(SERBIA) Milena Dokmanovic (born 1984) was injured in a cluster attack on Nis in May 1999. She still has a 1 cm long fragment in her skull and one in her leg. (Photo: Ivan Petrovic/Norwegian People's Aid)
Milena was playing with her neighbors in Ljube Nenadovica Street when the planes came. She got scared, ran around the front yard of her house, looking for her mom Sladjana. Her mother was running towards her, screaming, with blood running from her legs and arms. Milena fell down and lost consciousness.
Sladjana fell down on her knees, unable to walk because of the blood loss and the wounds on her legs. “I thought that was the end. I thought that they were firing from machine guns; you could see bullets flying in all directions, piercing the walls, the fences, everything. I had no idea that bombs could do that, I have never heard of cluster bombs before that day. Later on, we saw that six bombs had exploded in the front yard.”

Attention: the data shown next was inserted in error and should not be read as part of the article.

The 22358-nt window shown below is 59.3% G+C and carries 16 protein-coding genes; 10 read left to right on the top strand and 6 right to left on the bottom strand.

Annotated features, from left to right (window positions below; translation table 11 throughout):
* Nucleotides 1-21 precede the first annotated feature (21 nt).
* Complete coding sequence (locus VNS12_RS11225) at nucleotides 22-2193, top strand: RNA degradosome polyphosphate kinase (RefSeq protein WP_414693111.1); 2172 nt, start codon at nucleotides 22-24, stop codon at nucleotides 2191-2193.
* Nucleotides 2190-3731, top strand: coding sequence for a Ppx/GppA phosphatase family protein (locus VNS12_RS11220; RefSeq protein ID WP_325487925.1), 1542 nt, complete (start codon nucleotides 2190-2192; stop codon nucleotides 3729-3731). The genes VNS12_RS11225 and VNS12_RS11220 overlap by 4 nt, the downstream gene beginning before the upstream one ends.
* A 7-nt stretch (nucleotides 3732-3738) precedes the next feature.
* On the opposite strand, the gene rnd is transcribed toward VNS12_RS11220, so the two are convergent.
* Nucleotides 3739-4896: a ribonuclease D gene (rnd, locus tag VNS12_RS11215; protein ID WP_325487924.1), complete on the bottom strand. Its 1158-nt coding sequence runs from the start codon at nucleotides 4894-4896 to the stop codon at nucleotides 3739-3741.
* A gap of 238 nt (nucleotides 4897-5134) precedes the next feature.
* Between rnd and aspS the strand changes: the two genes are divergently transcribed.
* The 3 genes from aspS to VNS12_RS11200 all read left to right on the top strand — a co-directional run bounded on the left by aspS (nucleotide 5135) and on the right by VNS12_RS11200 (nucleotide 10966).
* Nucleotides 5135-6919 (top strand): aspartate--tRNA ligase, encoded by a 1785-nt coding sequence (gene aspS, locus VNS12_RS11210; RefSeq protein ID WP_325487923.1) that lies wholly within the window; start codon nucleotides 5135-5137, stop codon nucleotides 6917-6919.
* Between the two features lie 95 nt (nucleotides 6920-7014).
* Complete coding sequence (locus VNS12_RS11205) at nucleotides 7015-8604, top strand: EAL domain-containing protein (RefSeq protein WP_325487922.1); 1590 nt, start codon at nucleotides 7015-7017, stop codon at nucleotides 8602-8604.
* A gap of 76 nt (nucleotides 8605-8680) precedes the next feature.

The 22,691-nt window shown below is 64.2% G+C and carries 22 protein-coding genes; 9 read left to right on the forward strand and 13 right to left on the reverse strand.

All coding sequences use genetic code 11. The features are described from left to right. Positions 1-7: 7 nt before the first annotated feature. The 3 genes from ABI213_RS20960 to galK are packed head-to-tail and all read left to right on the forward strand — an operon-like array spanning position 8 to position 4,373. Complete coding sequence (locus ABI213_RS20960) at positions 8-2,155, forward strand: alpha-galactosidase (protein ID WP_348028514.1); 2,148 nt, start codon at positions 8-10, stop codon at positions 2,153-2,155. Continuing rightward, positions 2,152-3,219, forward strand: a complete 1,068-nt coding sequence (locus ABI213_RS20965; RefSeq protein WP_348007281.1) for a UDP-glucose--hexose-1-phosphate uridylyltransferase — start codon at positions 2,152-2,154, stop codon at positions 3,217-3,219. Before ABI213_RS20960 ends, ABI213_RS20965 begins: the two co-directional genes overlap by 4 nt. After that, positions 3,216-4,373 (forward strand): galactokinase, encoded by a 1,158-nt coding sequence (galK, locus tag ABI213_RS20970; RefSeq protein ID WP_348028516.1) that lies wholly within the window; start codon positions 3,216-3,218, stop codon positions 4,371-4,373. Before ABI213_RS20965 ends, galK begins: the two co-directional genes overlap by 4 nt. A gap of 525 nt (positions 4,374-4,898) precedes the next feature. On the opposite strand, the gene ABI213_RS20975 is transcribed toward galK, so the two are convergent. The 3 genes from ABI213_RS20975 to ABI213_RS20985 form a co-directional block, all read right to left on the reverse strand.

In the years after she was injured, Milena experienced fear, uncertainty, anxiety and shame. Even today, she hesitates to talk about the event. “I feel marked by the whole thing. My whole family does. It horrifies me to think that there have been many, many more children that have suffered because of these bombs in other places and countries, too.”